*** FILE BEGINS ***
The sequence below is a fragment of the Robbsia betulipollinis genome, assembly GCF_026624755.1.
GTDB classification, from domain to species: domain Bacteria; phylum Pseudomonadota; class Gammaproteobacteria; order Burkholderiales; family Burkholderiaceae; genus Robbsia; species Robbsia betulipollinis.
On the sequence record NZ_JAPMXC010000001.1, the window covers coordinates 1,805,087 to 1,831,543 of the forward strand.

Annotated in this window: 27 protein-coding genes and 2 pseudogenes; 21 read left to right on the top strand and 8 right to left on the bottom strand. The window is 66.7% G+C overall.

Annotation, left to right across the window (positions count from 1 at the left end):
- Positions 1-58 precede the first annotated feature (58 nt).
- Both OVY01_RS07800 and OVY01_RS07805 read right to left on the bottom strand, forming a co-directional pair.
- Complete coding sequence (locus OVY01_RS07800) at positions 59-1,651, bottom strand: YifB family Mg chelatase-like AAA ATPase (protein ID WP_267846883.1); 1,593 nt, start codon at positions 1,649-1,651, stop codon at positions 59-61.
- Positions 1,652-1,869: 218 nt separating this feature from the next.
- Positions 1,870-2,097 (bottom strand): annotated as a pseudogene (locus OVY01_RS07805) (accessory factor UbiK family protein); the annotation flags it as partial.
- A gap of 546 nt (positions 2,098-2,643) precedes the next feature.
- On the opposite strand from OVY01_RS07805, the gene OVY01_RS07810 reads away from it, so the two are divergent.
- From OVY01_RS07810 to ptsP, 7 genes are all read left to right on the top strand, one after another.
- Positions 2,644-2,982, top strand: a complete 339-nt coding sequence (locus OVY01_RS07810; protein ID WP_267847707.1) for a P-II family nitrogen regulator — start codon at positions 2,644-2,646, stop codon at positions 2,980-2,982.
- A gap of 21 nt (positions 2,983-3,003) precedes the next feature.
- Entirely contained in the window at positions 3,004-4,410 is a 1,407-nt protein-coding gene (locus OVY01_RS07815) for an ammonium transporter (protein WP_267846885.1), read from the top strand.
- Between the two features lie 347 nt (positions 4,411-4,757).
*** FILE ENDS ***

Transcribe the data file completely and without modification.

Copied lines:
The sequence below is a fragment of the Robbsia betulipollinis genome, assembly GCF_026624755.1.
GTDB classification, from domain to species: domain Bacteria; phylum Pseudomonadota; class Gammaproteobacteria; order Burkholderiales; family Burkholderiaceae; genus Robbsia; species Robbsia betulipollinis.
On the sequence record NZ_JAPMXC010000001.1, the window covers coordinates 1,805,087 to 1,831,543 of the forward strand.

Annotated in this window: 27 protein-coding genes and 2 pseudogenes; 21 read left to right on the top strand and 8 right to left on the bottom strand. The window is 66.7% G+C overall.

Annotation, left to right across the window (positions count from 1 at the left end):
- Positions 1-58 precede the first annotated feature (58 nt).
- Both OVY01_RS07800 and OVY01_RS07805 read right to left on the bottom strand, forming a co-directional pair.
- Complete coding sequence (locus OVY01_RS07800) at positions 59-1,651, bottom strand: YifB family Mg chelatase-like AAA ATPase (protein ID WP_267846883.1); 1,593 nt, start codon at positions 1,649-1,651, stop codon at positions 59-61.
- Positions 1,652-1,869: 218 nt separating this feature from the next.
- Positions 1,870-2,097 (bottom strand): annotated as a pseudogene (locus OVY01_RS07805) (accessory factor UbiK family protein); the annotation flags it as partial.
- A gap of 546 nt (positions 2,098-2,643) precedes the next feature.
- On the opposite strand from OVY01_RS07805, the gene OVY01_RS07810 reads away from it, so the two are divergent.
- From OVY01_RS07810 to ptsP, 7 genes are all read left to right on the top strand, one after another.
- Positions 2,644-2,982, top strand: a complete 339-nt coding sequence (locus OVY01_RS07810; protein ID WP_267847707.1) for a P-II family nitrogen regulator — start codon at positions 2,644-2,646, stop codon at positions 2,980-2,982.
- A gap of 21 nt (positions 2,983-3,003) precedes the next feature.
- Entirely contained in the window at positions 3,004-4,410 is a 1,407-nt protein-coding gene (locus OVY01_RS07815) for an ammonium transporter (protein WP_267846885.1), read from the top strand.
- Between the two features lie 347 nt (positions 4,411-4,757).